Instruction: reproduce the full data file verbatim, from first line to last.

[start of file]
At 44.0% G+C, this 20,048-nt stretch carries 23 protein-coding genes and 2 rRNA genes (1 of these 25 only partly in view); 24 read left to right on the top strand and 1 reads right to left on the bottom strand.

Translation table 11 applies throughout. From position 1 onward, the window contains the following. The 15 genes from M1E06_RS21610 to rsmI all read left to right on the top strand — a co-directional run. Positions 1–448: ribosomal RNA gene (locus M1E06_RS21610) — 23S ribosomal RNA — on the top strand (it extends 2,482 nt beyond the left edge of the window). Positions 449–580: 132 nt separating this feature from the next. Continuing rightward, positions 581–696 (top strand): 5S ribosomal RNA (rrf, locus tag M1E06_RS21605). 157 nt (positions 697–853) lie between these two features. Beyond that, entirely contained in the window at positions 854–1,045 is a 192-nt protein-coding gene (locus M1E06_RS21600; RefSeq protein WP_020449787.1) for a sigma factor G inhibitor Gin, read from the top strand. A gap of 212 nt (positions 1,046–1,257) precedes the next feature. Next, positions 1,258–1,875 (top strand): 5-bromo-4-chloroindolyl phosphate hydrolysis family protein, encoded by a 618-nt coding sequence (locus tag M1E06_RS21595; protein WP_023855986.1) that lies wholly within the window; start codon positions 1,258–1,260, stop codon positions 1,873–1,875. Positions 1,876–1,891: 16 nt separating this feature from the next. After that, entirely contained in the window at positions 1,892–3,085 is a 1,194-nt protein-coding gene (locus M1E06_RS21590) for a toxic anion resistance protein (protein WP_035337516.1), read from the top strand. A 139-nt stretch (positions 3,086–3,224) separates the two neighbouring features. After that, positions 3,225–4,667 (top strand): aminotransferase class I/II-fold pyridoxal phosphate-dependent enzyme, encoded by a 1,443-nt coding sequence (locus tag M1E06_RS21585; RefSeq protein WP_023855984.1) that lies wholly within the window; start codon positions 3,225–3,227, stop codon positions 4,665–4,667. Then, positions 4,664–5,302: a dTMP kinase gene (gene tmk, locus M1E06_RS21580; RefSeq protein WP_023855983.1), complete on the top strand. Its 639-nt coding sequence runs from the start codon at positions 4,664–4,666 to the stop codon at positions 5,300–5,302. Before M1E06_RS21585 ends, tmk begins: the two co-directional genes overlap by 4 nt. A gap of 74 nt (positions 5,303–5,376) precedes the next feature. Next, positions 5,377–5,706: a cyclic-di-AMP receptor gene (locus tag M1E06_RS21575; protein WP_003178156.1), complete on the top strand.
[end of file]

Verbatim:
At 44.0% G+C, this 20,048-nt stretch carries 23 protein-coding genes and 2 rRNA genes (1 of these 25 only partly in view); 24 read left to right on the top strand and 1 reads right to left on the bottom strand.

Translation table 11 applies throughout. From position 1 onward, the window contains the following. The 15 genes from M1E06_RS21610 to rsmI all read left to right on the top strand — a co-directional run. Positions 1–448: ribosomal RNA gene (locus M1E06_RS21610) — 23S ribosomal RNA — on the top strand (it extends 2,482 nt beyond the left edge of the window). Positions 449–580: 132 nt separating this feature from the next. Continuing rightward, positions 581–696 (top strand): 5S ribosomal RNA (rrf, locus tag M1E06_RS21605). 157 nt (positions 697–853) lie between these two features. Beyond that, entirely contained in the window at positions 854–1,045 is a 192-nt protein-coding gene (locus M1E06_RS21600; RefSeq protein WP_020449787.1) for a sigma factor G inhibitor Gin, read from the top strand. A gap of 212 nt (positions 1,046–1,257) precedes the next feature. Next, positions 1,258–1,875 (top strand): 5-bromo-4-chloroindolyl phosphate hydrolysis family protein, encoded by a 618-nt coding sequence (locus tag M1E06_RS21595; protein WP_023855986.1) that lies wholly within the window; start codon positions 1,258–1,260, stop codon positions 1,873–1,875. Positions 1,876–1,891: 16 nt separating this feature from the next. After that, entirely contained in the window at positions 1,892–3,085 is a 1,194-nt protein-coding gene (locus M1E06_RS21590) for a toxic anion resistance protein (protein WP_035337516.1), read from the top strand. A 139-nt stretch (positions 3,086–3,224) separates the two neighbouring features. After that, positions 3,225–4,667 (top strand): aminotransferase class I/II-fold pyridoxal phosphate-dependent enzyme, encoded by a 1,443-nt coding sequence (locus tag M1E06_RS21585; RefSeq protein WP_023855984.1) that lies wholly within the window; start codon positions 3,225–3,227, stop codon positions 4,665–4,667. Then, positions 4,664–5,302: a dTMP kinase gene (gene tmk, locus M1E06_RS21580; RefSeq protein WP_023855983.1), complete on the top strand. Its 639-nt coding sequence runs from the start codon at positions 4,664–4,666 to the stop codon at positions 5,300–5,302. Before M1E06_RS21585 ends, tmk begins: the two co-directional genes overlap by 4 nt. A gap of 74 nt (positions 5,303–5,376) precedes the next feature. Next, positions 5,377–5,706: a cyclic-di-AMP receptor gene (locus tag M1E06_RS21575; protein WP_003178156.1), complete on the top strand.